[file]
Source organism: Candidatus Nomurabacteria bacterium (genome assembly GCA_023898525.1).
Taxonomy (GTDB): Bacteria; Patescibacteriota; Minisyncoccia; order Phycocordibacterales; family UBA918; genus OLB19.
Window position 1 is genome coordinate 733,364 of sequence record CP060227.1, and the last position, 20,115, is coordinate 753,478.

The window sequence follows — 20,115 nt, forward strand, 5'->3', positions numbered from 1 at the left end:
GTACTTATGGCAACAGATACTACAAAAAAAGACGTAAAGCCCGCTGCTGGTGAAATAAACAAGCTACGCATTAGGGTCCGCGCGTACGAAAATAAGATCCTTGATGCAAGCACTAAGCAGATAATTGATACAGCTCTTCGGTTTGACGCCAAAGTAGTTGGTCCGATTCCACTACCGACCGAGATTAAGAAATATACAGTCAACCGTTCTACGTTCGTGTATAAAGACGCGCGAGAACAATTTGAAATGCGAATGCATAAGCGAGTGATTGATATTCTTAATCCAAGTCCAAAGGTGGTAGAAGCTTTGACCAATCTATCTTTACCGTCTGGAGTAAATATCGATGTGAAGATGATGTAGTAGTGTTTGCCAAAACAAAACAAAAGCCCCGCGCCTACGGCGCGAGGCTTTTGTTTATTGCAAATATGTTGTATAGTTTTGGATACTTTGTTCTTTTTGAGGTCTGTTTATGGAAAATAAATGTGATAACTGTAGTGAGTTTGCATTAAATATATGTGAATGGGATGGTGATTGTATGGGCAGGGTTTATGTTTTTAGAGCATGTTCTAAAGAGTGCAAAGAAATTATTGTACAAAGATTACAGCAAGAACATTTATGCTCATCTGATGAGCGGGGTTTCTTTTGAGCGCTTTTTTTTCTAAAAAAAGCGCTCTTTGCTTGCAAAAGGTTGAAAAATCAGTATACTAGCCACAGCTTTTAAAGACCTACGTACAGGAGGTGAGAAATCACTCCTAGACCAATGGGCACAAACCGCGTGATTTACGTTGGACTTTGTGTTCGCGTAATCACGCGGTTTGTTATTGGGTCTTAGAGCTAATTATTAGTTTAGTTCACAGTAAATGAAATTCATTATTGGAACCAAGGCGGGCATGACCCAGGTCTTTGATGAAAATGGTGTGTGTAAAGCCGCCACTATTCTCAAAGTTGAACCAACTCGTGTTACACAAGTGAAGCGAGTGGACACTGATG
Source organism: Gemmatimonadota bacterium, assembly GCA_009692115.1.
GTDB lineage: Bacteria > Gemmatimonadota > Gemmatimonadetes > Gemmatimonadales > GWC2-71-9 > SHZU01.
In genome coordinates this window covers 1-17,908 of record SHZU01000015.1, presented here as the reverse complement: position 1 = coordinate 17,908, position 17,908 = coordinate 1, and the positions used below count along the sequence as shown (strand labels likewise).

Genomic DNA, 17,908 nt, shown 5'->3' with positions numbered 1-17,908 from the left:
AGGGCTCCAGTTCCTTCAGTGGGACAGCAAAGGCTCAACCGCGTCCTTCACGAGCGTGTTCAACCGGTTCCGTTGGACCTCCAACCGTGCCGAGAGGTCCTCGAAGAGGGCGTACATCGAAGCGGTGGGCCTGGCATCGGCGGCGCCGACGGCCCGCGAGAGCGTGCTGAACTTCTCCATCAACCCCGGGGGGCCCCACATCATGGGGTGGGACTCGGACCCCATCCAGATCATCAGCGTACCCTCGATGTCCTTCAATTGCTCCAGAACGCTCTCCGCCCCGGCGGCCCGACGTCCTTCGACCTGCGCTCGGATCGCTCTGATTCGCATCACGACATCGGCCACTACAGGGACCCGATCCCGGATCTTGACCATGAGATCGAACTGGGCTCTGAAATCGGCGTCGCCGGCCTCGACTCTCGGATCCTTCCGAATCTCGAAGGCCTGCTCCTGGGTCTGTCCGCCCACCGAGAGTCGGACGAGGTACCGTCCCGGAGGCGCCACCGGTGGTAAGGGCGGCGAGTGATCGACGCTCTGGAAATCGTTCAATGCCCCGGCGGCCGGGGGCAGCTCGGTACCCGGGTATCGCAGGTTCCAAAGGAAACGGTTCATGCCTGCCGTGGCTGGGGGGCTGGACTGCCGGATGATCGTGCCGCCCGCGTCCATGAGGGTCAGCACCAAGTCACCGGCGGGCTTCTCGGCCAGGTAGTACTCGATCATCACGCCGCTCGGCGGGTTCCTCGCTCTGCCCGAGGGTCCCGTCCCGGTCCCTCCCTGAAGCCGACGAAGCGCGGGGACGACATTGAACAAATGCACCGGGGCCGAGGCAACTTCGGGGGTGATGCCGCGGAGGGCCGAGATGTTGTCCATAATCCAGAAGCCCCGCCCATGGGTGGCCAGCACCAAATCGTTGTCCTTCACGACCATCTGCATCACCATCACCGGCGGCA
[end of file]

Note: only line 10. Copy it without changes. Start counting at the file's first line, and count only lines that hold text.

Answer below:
AGGGCTCCAGTTCCTTCAGTGGGACAGCAAAGGCTCAACCGCGTCCTTCACGAGCGTGTTCAACCGGTTCCGTTGGACCTCCAACCGTGCCGAGAGGTCCTCGAAGAGGGCGTACATCGAAGCGGTGGGCCTGGCATCGGCGGCGCCGACGGCCCGCGAGAGCGTGCTGAACTTCTCCATCAACCCCGGGGGGCCCCACATCATGGGGTGGGACTCGGACCCCATCCAGATCATCAGCGTACCCTCGATGTCCTTCAATTGCTCCAGAACGCTCTCCGCCCCGGCGGCCCGACGTCCTTCGACCTGCGCTCGGATCGCTCTGATTCGCATCACGACATCGGCCACTACAGGGACCCGATCCCGGATCTTGACCATGAGATCGAACTGGGCTCTGAAATCGGCGTCGCCGGCCTCGACTCTCGGATCCTTCCGAATCTCGAAGGCCTGCTCCTGGGTCTGTCCGCCCACCGAGAGTCGGACGAGGTACCGTCCCGGAGGCGCCACCGGTGGTAAGGGCGGCGAGTGATCGACGCTCTGGAAATCGTTCAATGCCCCGGCGGCCGGGGGCAGCTCGGTACCCGGGTATCGCAGGTTCCAAAGGAAACGGTTCATGCCTGCCGTGGCTGGGGGGCTGGACTGCCGGATGATCGTGCCGCCCGCGTCCATGAGGGTCAGCACCAAGTCACCGGCGGGCTTCTCGGCCAGGTAGTACTCGATCATCACGCCGCTCGGCGGGTTCCTCGCTCTGCCCGAGGGTCCCGTCCCGGTCCCTCCCTGAAGCCGACGAAGCGCGGGGACGACATTGAACAAATGCACCGGGGCCGAGGCAACTTCGGGGGTGATGCCGCGGAGGGCCGAGATGTTGTCCATAATCCAGAAGCCCCGCCCATGGGTGGCCAGCACCAAATCGTTGTCCTTCACGACCATCTGCATCACCATCACCGGCGGCA